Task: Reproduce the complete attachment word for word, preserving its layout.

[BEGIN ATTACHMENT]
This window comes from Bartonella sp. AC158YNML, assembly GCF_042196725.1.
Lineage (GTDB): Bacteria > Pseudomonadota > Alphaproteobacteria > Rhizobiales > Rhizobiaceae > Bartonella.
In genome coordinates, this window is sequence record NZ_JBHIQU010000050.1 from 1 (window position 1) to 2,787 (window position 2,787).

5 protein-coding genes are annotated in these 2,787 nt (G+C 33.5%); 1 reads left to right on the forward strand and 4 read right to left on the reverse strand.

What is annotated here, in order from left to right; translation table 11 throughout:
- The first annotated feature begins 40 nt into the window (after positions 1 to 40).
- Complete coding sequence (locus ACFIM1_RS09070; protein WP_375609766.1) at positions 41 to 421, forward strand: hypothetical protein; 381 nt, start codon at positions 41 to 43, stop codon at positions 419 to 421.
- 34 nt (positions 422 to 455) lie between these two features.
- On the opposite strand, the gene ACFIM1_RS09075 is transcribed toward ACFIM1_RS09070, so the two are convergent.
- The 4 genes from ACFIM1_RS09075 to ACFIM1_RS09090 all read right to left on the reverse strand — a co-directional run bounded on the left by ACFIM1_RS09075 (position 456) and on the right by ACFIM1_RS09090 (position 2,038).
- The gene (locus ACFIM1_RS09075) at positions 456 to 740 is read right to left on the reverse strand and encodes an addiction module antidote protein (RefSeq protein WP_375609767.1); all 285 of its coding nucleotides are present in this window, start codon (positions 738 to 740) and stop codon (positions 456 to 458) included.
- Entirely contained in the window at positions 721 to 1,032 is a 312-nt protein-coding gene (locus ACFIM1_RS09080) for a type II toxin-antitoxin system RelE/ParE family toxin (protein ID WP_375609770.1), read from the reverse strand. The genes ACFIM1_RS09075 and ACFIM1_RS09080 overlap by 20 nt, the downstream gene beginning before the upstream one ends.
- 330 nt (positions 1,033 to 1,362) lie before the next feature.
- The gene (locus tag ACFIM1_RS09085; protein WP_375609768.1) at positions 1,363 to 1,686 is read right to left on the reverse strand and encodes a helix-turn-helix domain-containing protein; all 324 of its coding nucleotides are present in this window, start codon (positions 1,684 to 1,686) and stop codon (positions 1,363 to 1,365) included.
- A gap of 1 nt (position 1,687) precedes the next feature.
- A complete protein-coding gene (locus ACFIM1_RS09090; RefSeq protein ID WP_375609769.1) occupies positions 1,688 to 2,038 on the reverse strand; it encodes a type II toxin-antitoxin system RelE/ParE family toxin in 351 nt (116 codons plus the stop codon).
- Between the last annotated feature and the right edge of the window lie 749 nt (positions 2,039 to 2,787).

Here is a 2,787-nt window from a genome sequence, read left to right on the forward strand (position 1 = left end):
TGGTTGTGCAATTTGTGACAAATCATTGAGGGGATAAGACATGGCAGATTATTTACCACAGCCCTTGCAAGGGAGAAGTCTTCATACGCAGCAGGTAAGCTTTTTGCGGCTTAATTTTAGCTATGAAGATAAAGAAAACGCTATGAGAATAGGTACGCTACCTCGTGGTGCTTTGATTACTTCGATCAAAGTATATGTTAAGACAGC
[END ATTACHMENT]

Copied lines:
This window comes from Bartonella sp. AC158YNML, assembly GCF_042196725.1.
Lineage (GTDB): Bacteria > Pseudomonadota > Alphaproteobacteria > Rhizobiales > Rhizobiaceae > Bartonella.
In genome coordinates, this window is sequence record NZ_JBHIQU010000050.1 from 1 (window position 1) to 2,787 (window position 2,787).

5 protein-coding genes are annotated in these 2,787 nt (G+C 33.5%); 1 reads left to right on the forward strand and 4 read right to left on the reverse strand.

What is annotated here, in order from left to right; translation table 11 throughout:
- The first annotated feature begins 40 nt into the window (after positions 1 to 40).
- Complete coding sequence (locus ACFIM1_RS09070; protein WP_375609766.1) at positions 41 to 421, forward strand: hypothetical protein; 381 nt, start codon at positions 41 to 43, stop codon at positions 419 to 421.
- 34 nt (positions 422 to 455) lie between these two features.
- On the opposite strand, the gene ACFIM1_RS09075 is transcribed toward ACFIM1_RS09070, so the two are convergent.
- The 4 genes from ACFIM1_RS09075 to ACFIM1_RS09090 all read right to left on the reverse strand — a co-directional run bounded on the left by ACFIM1_RS09075 (position 456) and on the right by ACFIM1_RS09090 (position 2,038).
- The gene (locus ACFIM1_RS09075) at positions 456 to 740 is read right to left on the reverse strand and encodes an addiction module antidote protein (RefSeq protein WP_375609767.1); all 285 of its coding nucleotides are present in this window, start codon (positions 738 to 740) and stop codon (positions 456 to 458) included.
- Entirely contained in the window at positions 721 to 1,032 is a 312-nt protein-coding gene (locus ACFIM1_RS09080) for a type II toxin-antitoxin system RelE/ParE family toxin (protein ID WP_375609770.1), read from the reverse strand. The genes ACFIM1_RS09075 and ACFIM1_RS09080 overlap by 20 nt, the downstream gene beginning before the upstream one ends.
- 330 nt (positions 1,033 to 1,362) lie before the next feature.
- The gene (locus tag ACFIM1_RS09085; protein WP_375609768.1) at positions 1,363 to 1,686 is read right to left on the reverse strand and encodes a helix-turn-helix domain-containing protein; all 324 of its coding nucleotides are present in this window, start codon (positions 1,684 to 1,686) and stop codon (positions 1,363 to 1,365) included.
- A gap of 1 nt (position 1,687) precedes the next feature.
- A complete protein-coding gene (locus ACFIM1_RS09090; RefSeq protein ID WP_375609769.1) occupies positions 1,688 to 2,038 on the reverse strand; it encodes a type II toxin-antitoxin system RelE/ParE family toxin in 351 nt (116 codons plus the stop codon).
- Between the last annotated feature and the right edge of the window lie 749 nt (positions 2,039 to 2,787).

Here is a 2,787-nt window from a genome sequence, read left to right on the forward strand (position 1 = left end):
TGGTTGTGCAATTTGTGACAAATCATTGAGGGGATAAGACATGGCAGATTATTTACCACAGCCCTTGCAAGGGAGAAGTCTTCATACGCAGCAGGTAAGCTTTTTGCGGCTTAATTTTAGCTATGAAGATAAAGAAAACGCTATGAGAATAGGTACGCTACCTCGTGGTGCTTTGATTACTTCGATCAAAGTATATGTTAAGACAGC